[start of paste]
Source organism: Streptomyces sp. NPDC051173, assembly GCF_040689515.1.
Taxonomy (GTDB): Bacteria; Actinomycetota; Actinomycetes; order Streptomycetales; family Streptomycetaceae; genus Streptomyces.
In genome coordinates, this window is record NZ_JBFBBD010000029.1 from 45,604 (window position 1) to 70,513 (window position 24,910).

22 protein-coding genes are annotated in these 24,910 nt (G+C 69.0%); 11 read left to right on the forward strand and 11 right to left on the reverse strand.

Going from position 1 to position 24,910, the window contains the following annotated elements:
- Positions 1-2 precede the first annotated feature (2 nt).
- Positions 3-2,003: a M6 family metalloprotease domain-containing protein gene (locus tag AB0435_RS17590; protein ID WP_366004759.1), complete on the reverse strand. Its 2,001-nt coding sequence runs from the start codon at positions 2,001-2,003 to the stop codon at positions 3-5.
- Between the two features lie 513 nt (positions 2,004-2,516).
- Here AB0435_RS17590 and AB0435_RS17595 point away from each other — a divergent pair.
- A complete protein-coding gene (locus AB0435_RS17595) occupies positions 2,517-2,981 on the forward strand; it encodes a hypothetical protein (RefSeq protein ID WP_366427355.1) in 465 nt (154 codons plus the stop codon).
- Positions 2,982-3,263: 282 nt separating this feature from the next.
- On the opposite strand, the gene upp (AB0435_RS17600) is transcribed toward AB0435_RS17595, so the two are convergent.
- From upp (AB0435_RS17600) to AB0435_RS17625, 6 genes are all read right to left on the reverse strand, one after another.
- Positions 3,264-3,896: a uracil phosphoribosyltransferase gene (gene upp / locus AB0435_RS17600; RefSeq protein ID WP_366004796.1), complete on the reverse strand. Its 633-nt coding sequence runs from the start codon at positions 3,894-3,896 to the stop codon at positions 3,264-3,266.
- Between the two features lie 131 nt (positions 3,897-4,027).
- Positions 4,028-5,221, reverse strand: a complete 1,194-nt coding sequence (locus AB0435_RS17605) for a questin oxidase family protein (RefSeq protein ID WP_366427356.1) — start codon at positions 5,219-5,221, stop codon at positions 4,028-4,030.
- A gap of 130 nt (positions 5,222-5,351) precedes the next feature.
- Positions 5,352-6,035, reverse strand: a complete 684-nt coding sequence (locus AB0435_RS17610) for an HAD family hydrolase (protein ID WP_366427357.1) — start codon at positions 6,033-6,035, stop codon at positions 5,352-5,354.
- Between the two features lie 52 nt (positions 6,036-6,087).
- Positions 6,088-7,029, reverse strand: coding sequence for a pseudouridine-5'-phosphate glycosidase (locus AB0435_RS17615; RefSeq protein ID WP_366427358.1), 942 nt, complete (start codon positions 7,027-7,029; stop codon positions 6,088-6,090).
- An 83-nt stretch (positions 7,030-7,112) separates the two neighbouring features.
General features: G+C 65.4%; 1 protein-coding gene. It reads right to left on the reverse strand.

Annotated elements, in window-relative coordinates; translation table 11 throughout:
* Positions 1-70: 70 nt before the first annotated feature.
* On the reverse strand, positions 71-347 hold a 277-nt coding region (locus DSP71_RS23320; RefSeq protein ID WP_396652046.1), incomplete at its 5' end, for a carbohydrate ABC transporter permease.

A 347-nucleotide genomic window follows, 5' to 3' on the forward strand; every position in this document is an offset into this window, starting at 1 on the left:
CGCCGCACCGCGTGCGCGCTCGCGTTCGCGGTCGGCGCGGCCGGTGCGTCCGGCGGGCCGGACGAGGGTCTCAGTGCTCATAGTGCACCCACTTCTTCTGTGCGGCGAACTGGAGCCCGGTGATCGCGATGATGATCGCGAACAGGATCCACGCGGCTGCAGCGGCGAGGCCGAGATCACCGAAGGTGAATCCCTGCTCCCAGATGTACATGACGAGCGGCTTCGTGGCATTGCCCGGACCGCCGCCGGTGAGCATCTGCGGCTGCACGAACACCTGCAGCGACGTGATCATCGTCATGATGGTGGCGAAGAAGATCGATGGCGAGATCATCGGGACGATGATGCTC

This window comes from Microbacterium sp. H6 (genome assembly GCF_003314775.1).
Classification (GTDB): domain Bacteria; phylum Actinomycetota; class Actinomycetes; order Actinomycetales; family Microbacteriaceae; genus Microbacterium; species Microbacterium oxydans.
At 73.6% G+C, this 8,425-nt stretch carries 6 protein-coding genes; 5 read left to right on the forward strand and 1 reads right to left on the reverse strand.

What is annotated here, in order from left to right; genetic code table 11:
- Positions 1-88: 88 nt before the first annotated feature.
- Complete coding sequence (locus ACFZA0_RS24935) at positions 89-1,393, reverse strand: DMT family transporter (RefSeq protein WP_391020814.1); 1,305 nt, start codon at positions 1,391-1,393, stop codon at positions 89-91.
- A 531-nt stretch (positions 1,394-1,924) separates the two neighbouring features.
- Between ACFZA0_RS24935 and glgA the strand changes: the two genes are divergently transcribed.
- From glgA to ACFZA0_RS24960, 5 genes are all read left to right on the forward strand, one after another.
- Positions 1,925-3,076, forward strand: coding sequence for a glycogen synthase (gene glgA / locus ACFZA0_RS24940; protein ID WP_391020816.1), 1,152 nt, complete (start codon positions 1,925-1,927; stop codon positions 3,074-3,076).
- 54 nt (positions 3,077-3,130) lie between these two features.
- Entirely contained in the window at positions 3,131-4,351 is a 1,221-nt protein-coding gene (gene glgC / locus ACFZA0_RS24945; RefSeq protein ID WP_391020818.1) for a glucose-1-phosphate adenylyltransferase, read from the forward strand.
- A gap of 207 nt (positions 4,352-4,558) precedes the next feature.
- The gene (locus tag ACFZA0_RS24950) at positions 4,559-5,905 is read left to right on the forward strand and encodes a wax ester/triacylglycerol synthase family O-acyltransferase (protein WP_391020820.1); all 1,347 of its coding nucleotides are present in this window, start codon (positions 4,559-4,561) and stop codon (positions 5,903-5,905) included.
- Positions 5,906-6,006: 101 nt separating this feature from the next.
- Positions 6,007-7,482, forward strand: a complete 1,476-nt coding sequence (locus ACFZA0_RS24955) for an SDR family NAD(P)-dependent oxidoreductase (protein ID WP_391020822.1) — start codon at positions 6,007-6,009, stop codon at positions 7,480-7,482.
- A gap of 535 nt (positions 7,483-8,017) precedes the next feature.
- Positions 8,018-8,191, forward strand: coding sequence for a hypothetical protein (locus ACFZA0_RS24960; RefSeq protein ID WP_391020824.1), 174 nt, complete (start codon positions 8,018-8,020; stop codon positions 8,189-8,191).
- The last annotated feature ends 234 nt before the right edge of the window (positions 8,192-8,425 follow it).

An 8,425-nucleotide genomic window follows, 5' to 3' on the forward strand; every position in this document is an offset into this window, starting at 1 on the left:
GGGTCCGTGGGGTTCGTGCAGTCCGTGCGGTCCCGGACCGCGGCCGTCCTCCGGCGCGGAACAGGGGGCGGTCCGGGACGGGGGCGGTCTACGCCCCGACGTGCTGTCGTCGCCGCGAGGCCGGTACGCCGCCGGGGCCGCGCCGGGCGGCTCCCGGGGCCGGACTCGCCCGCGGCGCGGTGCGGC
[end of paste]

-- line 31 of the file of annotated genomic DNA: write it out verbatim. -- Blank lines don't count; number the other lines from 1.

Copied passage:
What is annotated here, in order from left to right; genetic code table 11: